The Truth About the First Amendment
This is called The Establishment Clause of the First Amendment. This is the entire law of the U.S. Constitution that deals with church and state. It is easy to understand. It is easy to interpret.
The Founding Fathers of the United States who wrote the Constitution and the States that ratified it had one thing in mind. They did not want a government church. The Church of England (Anglican, or Episcopal Church) was the official government church of England. Our Founding Fathers placed this clause in the Constitution to prevent this from happening.
The Founding Fathers who wrote and ratified the Constitution did not oppose Bible reading or prayer in schools. They did not oppose worship services or expressions of faith in public buildings and lands. These were common in the early years of our Republic. They could have prohibited it. They did not prohibit it. Instead, many of the same Founding Fathers who produced the Constitution participated in public expressions of faith on public property.
The Establishment Clause is one of the simplest parts of the Constitution to read, understand and follow. To further clarify the meaning of this clause, all we have to do is look at the way the Founding Fathers expressed their faith in God in official capacities and on public property. They would have been banned from many of their practices by today’s courts.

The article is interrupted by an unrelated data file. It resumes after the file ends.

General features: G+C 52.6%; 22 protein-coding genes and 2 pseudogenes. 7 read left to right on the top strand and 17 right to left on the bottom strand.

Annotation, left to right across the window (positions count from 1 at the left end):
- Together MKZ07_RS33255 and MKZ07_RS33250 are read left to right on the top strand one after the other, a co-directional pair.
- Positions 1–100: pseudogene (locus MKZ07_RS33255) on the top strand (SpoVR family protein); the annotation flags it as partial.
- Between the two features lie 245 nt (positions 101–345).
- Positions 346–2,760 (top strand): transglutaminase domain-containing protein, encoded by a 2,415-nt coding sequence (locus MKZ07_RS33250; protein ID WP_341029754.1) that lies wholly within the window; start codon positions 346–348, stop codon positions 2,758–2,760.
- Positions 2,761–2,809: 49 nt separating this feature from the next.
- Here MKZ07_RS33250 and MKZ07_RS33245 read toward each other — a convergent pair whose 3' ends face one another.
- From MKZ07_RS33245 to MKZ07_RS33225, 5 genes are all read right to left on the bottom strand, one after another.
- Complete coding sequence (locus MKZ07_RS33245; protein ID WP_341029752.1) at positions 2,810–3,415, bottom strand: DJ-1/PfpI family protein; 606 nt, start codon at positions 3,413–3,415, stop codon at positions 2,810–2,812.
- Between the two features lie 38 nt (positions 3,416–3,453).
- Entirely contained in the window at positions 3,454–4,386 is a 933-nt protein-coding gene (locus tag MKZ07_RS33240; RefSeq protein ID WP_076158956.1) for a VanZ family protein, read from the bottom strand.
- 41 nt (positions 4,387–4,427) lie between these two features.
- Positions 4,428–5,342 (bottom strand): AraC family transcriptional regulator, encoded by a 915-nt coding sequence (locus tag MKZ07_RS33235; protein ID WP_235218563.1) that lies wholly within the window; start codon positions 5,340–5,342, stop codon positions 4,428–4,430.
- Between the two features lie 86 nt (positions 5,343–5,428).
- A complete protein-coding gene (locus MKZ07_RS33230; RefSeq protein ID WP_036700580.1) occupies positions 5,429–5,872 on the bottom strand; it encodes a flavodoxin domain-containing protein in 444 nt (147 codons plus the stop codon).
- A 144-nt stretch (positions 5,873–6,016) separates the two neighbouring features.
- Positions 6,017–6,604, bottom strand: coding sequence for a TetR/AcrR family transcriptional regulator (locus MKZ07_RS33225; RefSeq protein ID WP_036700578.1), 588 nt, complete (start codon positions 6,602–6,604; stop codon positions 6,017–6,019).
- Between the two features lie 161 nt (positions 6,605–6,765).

Note that the Establishment Clause of the Constitution has two parts:
- Congress is prohibited from making a law that establishes an official State Religion of the United States.
- Congress is prohibited from interfering with the free exercise of religion
Who is restricted?
Congress. Not cities that want to have manger scenes or other Christian Christmas decorations. Not courthouses that display the Ten Commandments, not school principals who allow prayer in graduation exercises. Not even federal government agencies. Not government employees who want to say “Merry Christmas.” The only people who are restricted by the First Amendment are the members of Congress while acting in their official position of enacting laws.
What are they restricted from doing?
They are restricted from passing certain laws – new laws – concerning religion. That’s all. The First Amendment – or the entire Constitution for that matter – contain no other restrictions concerning religion and the official public acknowledgment of God in public and governmental life. There is no way an intelligent honest person can make it to mean anything else. Period.
What kinds of laws is Congress forbidden from enacting?
There are 2 kinds of laws that Congress is forbidden to enact:
A. A Law that establishes a religion as an official religion of the government and the people of the United States.
Our Founding Fathers saw the abuses that had been commited by the Catholic State-Church system in some European countries and of the Anglican State Church system in England that had limited religious freedom and persecuted dissenters. Our Constitution is our guarantee that the Federal Government would never create a State Religion that would limit the freedom of people to practice other religions – or no religion at all.
B. A law that prohibits citizens from choosing a religion and practicing it.